I first read about Travion Blount in a three by five inch article, including title, on page five of the Metro section of my local paper. It was the smallest article on the page, as if it were a filler. I’m surprised I even read it. Once I did, I wanted to know more.
This is what I pieced together after I searched his name on the internet. Travion was born and raised in Virginia. His mom is Angela Blount and his father is Patrick Mills. His mom described him as ‘happy but shy,’ and from what I read, he was pretty typical up until middle school. That seems to be about the time his wheels got a little off track.
Skipping school was a problem, and Travion couldn’t seem to get past the sixth grade. He also became friendly with some slightly older boys that probably weren’t the best of influences. I would imagine Tavion looked up to them, and I am not going to try and paint him as an angel. He wasn’t. If he had lived next door to me, I would have probably viewed him as trouble.
From piecing together all the news accounts, in September, 2006, Travion and his friends, Morris Downing and David Nichols, went to a party and robbed the partygoers at gunpoint. They collected drugs, cell phones and money. Travion did not physically hurt anyone during the robbery.
It is clear these boys did something terribly wrong. I can’t imagine the fear they caused in the people at the party on that night. A few probably thought they were going to die. What the three boys did is inexcusable.
The two older boys pled guilty, one receiving a ten year sentence and the other receiving a thirteen year sentence. Travion, at the age of 15, decided to plead innocent and fight the charges, against legal advice. That is the first part of this that has me wondering about fairness. What 15-year-old should be given the responsibility of deciding what his best defense would be? I have a fifteen year old, and, as smart as she is, I don’t think she should be allowed to decide how she should plead in a criminal case.
After a three day trial, and being found guilty on 49 counts, Travion was sentenced to 118 years and six life sentences. Being a mom, and knowing just how ‘not’ grown up a boy is at the age of 17 – his age at trial – there is one thing that I read that really sums up just how young Travion was. I read that he turned to his mom and said, “What happened Mom?”
In my opinion, that sentence is criminal. In my opinion that sentence is cruel and unusual punishment. There are no words to adequately describe what I think of that sentence.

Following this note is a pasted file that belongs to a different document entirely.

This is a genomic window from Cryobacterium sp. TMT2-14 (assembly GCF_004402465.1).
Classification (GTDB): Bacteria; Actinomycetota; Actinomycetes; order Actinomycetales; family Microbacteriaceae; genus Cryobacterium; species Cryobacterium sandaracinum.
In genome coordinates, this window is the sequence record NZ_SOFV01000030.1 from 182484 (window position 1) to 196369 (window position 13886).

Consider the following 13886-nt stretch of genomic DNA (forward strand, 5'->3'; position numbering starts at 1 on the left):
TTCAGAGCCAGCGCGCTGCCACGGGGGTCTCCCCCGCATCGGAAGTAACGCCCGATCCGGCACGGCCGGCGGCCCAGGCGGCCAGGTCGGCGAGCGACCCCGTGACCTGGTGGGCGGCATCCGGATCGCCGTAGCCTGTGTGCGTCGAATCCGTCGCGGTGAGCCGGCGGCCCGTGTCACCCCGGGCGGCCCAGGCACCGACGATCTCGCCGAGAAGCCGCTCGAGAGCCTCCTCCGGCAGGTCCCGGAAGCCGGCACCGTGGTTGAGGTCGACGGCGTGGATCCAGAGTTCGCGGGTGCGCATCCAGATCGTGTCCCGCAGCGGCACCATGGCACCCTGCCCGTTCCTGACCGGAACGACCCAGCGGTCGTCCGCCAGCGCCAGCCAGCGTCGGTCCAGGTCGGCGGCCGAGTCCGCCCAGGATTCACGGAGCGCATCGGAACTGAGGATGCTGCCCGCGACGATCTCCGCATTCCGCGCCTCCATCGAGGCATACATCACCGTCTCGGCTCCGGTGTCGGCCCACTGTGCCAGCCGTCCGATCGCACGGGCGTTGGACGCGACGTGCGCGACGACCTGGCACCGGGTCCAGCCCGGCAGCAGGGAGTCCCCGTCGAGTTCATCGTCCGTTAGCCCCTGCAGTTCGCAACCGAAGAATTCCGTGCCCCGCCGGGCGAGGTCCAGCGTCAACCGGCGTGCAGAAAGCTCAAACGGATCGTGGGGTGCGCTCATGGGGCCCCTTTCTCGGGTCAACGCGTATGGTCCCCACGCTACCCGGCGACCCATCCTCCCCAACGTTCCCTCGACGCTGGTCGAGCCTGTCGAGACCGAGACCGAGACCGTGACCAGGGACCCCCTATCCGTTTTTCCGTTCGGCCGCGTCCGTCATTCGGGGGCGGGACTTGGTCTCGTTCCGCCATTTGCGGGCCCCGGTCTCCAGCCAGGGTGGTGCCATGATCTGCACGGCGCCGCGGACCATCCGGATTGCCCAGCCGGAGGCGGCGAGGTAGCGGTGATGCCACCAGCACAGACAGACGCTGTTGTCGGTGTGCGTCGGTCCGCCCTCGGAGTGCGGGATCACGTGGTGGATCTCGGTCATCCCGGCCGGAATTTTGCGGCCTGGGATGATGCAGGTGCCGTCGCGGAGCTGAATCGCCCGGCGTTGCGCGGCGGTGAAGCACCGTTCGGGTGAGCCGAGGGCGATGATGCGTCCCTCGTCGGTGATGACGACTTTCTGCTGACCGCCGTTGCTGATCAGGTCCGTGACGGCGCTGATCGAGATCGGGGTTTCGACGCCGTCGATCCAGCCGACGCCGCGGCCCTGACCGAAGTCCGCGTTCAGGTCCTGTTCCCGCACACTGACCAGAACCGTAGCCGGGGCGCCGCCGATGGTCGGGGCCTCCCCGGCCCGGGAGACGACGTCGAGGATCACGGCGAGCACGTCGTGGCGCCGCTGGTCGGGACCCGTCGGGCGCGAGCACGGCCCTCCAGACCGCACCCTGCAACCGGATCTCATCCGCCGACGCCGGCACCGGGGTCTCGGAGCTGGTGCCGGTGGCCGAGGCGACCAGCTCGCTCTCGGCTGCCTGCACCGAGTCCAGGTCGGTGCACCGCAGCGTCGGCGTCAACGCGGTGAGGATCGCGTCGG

At a later date, Governor Bob McDonnell reduced Travion’s sentence to forty years. That might sound like a good thing, but in the twists and turns of our illogical legal system, it actually makes it a little more difficult for the sentence to be further reduced, as Blount had a chance to appeal the sentence as unconstitutional when it was a life sentence – he can no longer do that now that the sentence is forty years.
So what is forty years? That is 14,600 days waking up knowing that you will see the same exact things you saw the day before. To a fifteen year old, that could mean never being half of a serious relationship. That is never graduating high school. You will probably never have the work experience in place to find successful employment, even if you were healthy at the age of 55, when you got out. You possibly may not be able to spend another day in the company of your parents. A good deal of your relatives will not be here anymore when you get out, even if you did remember who they were. Did he ever slow dance, I wonder. Did he ever leave the state of Virginia? Forty years to a fifteen year old, is his entire life. His entire life.
Shouldn’t doing that to Travion Blount be against the law? Travion Blount made a stupid, irresponsible, shameful decision when he was fifteen years old, although he did not physically harm anyone. And for that, he will pay with forty years of his life. And, we are paying the price of that, both with our pockets and our souls.